There is, thus, no reason to expect the Russian position to yield to pragmatic arguments, such as President Bashar al-Assad will be toppled regardless and Russia will have nothing. In this context, Russia would rather lose on the issue at hand than retreat from this behavior. As paradoxical as it might seem, this stubbornness has earned admiration in the United States and Europe. It it is being said increasingly that it is better to have a strategy like this — one that is completely wrong, in the eyes of Europeans and Americans, but rational — than to not have one at all, as with Washington and the major capitals of the Old World.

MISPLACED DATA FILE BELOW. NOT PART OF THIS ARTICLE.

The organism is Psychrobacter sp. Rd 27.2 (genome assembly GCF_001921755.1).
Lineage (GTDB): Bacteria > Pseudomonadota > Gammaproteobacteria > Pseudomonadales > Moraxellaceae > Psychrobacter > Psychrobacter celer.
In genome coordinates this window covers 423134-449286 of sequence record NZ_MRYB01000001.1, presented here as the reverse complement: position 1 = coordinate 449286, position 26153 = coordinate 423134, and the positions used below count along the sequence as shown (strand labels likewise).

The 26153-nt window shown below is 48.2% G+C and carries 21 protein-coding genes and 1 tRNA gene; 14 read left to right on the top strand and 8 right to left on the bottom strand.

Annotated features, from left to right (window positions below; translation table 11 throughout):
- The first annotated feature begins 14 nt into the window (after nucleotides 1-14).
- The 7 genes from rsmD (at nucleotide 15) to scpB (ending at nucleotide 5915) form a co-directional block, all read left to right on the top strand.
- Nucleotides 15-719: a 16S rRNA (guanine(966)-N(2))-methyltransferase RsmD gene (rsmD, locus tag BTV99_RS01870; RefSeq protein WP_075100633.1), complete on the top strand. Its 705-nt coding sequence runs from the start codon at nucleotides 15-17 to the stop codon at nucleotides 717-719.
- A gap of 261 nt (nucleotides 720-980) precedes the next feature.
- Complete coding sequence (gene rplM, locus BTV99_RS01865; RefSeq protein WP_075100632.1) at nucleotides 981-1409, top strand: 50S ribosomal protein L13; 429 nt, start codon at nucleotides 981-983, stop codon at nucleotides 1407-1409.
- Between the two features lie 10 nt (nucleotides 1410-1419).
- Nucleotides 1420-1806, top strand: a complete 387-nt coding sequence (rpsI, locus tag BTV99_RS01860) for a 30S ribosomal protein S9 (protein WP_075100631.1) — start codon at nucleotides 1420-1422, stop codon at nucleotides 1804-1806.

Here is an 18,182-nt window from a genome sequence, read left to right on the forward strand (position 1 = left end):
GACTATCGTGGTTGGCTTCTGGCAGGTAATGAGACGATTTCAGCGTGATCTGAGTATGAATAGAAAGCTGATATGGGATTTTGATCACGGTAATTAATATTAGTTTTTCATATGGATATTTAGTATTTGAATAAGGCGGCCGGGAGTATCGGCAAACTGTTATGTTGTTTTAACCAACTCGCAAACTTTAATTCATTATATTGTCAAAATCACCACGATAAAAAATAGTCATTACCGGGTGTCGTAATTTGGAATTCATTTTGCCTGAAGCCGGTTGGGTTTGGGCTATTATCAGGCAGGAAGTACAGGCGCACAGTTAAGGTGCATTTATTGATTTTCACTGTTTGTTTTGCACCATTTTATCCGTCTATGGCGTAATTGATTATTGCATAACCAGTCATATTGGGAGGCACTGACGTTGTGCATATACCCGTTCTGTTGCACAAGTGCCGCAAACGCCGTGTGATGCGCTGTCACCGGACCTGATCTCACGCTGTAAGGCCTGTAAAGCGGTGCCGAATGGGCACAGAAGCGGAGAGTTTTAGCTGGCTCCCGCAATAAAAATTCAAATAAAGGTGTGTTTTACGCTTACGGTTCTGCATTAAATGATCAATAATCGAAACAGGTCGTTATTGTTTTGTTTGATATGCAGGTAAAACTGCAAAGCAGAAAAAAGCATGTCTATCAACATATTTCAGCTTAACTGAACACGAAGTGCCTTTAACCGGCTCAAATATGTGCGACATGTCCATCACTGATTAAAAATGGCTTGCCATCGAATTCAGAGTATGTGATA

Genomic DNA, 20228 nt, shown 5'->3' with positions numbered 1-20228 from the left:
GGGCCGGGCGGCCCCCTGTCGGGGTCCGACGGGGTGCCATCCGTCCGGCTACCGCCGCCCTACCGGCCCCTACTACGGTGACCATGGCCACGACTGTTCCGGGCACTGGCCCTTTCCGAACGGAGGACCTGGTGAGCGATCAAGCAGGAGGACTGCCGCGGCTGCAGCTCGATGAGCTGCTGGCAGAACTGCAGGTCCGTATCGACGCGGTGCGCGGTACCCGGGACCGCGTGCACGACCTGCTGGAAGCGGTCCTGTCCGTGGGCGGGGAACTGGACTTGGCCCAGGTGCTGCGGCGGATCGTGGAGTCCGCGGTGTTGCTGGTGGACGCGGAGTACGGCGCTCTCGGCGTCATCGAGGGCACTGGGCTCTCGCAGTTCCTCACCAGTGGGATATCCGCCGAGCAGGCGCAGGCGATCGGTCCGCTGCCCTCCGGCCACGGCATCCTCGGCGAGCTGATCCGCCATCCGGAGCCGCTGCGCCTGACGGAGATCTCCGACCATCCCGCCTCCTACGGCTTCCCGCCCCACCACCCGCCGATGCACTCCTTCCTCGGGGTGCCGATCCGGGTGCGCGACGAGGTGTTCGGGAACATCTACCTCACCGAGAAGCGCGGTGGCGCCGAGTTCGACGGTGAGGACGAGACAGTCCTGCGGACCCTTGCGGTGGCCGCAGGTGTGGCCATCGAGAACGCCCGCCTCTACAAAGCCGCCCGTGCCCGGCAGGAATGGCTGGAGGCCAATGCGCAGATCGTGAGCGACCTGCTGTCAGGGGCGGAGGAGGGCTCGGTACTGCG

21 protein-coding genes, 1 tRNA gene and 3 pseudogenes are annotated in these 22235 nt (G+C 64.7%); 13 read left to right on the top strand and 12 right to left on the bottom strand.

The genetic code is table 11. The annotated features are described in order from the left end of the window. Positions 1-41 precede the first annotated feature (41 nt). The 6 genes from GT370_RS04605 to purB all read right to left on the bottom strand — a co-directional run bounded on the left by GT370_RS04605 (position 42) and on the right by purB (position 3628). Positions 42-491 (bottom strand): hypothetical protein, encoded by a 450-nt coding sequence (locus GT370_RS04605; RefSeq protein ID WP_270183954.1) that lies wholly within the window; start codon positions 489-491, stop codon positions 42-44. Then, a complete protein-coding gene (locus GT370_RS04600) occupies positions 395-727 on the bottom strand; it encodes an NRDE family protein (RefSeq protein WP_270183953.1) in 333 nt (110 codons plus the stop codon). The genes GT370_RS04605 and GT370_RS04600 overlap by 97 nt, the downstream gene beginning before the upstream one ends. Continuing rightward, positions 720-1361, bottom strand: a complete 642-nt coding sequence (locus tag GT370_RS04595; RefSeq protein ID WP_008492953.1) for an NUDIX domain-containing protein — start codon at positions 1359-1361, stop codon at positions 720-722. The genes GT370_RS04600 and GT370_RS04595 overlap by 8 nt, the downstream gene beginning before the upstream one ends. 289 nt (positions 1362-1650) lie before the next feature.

The “strength” of the Russian position in the Middle East — more precisely, its advantage over the United States — is that it can leave the region at any time. It has no such intent, and if it can keep its presence and influence there, all the better. If, however, Russia could not maintain its position there, it would not be a foreign policy disaster for a country that is focusing more and more on its Eurasian neighbors. The United States does not have this luxury, with its commitments involving energy, Israeli interests and the Iranian issue, which are critical for the image of the United States as world leader. Thus, Washington must constantly go in search of the slippery “right side of history.”